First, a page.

A Man May Change

By Marvin Bell b. 1937 Marvin Bell
As simply as a self-effacing bar of soap
escaping by indiscernible degrees in the wash water   
is how a man may change
and still hour by hour continue in his job.   
There in the mirror he appears to be on fire   
but here at the office he is dust.
So long as there remains a little moisture in the stains,
he stands easily on the pavement
and moves fluidly through the corridors. If only one   
cloud can be seen, it is enough to know of others,
and life stands on the brink. It rains
or it doesn’t, or it rains and it rains again.
But let it go on raining for forty days and nights   
or let the sun bake the ground for as long,   
and it isn’t life, just life, anymore, it’s living.
In the meantime, in the regular weather of ordinary days,
it sometimes happens that a man has changed   
so slowly that he slips away
before anyone notices
and lives and dies before anyone can find out.

Marvin Bell, “A Man May Change” from Nightworks: Poems 1962-2000. Copyright © 2000 by Marvin Bell. Reprinted with the permission of Copper Canyon Press, P. O. Box 271, Port Townsend, WA 98368-0271, www.coppercanyonpress.org

Source: Nightworks: Poems 1962-2000 (Copper Canyon Press, 2000)

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Poet Marvin Bell b. 1937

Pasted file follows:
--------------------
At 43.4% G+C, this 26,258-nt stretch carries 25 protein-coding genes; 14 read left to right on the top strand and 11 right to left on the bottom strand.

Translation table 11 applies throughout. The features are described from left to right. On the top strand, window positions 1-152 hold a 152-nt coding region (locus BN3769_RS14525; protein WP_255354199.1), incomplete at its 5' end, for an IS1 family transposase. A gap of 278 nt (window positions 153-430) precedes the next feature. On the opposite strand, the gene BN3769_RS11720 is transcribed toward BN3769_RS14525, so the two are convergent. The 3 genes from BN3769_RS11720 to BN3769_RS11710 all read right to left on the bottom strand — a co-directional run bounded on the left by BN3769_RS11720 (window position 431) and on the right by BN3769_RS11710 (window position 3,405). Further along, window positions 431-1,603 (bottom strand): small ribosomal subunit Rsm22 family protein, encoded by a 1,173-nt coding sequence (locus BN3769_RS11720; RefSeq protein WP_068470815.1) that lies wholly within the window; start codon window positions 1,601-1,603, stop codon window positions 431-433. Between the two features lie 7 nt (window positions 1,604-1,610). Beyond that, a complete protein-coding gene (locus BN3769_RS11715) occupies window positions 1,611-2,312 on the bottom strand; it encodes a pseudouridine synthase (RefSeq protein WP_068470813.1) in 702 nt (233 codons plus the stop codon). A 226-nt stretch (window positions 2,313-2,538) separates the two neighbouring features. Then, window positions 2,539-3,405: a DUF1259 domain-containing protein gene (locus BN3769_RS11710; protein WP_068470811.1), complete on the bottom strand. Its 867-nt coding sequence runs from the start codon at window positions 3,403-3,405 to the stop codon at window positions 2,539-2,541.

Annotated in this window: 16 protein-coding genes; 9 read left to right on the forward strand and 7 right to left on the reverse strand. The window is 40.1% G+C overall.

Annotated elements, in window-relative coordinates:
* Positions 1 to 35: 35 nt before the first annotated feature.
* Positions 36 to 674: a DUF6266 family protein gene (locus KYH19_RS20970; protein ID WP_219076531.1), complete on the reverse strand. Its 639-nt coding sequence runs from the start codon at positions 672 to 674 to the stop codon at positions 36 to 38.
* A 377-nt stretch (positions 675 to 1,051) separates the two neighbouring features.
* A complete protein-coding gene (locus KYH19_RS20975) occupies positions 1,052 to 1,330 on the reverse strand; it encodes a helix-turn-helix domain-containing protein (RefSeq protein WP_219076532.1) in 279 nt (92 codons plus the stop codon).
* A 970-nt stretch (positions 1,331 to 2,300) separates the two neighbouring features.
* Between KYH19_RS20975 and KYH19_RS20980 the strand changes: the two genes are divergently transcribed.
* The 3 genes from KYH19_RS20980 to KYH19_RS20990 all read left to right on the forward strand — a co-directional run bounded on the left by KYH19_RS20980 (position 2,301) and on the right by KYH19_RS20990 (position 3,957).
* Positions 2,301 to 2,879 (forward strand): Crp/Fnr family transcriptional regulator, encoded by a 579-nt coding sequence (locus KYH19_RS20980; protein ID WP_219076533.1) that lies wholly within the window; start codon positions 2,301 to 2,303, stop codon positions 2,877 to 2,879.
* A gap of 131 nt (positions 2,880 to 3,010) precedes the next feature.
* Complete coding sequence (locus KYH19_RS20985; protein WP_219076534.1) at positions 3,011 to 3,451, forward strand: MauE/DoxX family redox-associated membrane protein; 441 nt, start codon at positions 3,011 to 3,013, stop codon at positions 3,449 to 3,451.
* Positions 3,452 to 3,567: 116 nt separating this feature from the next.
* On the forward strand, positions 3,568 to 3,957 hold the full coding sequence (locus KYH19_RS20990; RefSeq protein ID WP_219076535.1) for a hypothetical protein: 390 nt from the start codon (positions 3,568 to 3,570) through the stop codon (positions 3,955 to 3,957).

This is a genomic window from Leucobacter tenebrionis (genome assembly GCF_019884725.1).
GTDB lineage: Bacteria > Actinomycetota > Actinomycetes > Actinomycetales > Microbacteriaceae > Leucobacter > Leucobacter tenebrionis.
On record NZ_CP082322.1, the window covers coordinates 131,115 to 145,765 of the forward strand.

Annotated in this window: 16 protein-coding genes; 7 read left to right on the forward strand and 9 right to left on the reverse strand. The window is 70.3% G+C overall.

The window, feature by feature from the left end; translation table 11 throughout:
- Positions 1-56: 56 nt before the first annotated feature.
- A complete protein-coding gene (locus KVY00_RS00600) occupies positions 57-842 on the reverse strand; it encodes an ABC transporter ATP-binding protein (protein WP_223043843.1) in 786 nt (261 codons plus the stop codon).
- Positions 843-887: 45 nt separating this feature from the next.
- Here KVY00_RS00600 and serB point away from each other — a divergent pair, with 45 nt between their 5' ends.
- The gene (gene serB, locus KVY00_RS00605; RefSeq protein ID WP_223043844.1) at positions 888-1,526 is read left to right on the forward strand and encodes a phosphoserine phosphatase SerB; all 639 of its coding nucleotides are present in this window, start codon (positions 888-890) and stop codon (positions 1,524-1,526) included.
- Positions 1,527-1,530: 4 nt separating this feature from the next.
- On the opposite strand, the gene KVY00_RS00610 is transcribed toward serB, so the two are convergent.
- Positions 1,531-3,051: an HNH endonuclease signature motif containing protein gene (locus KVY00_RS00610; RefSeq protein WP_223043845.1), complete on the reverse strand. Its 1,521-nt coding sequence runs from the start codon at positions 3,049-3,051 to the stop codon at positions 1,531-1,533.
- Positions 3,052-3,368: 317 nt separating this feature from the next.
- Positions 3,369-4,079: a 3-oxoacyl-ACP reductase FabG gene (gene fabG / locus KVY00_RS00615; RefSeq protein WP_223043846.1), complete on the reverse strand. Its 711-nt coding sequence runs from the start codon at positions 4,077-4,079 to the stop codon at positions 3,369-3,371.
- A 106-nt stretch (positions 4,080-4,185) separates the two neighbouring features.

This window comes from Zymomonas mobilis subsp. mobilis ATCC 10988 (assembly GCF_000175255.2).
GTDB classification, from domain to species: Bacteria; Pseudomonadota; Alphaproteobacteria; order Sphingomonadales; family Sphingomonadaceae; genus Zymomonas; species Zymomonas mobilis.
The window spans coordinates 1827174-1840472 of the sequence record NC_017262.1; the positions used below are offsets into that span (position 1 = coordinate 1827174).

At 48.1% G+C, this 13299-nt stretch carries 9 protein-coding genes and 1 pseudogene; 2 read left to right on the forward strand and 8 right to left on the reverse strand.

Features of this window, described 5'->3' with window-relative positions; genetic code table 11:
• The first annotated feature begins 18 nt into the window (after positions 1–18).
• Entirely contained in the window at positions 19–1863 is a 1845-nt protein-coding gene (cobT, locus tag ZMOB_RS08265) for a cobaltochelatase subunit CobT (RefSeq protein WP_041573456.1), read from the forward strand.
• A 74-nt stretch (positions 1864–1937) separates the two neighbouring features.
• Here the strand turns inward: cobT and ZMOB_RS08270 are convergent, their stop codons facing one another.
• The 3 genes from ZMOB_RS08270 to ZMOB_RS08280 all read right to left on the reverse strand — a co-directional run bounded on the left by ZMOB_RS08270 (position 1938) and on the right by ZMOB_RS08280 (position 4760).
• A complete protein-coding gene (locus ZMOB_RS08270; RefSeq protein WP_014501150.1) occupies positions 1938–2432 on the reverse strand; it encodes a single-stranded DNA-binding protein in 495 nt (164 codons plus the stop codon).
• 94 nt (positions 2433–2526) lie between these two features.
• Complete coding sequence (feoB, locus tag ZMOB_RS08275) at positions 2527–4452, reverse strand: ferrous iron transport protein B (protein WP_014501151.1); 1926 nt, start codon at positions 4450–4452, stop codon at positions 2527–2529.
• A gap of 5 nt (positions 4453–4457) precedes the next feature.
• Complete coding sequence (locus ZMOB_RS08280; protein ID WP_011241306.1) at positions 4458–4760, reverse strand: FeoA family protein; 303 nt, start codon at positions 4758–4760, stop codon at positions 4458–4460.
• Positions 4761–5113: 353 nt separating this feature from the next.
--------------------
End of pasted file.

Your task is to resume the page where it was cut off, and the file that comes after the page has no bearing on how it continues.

POET’S REGION U.S., Midwestern

Poetic Terms Free Verse

 Marvin  Bell

Biography

American poet and critic Marvin Bell "is a poet of the family. He writes of his father, his wives, his sons, and himself in a dynamic interaction of love and loss, accomplishment, and fear of alienation. These are subjects that demand maturity and constant evaluation. A complete reading of Bell's canon shows his ability to understand the durability of the human heart. Equally impressive is his accompanying technical . . .

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POET’S REGION U.S., Midwestern

Poetic Terms Free Verse

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Originally appeared in Poetry magazine.

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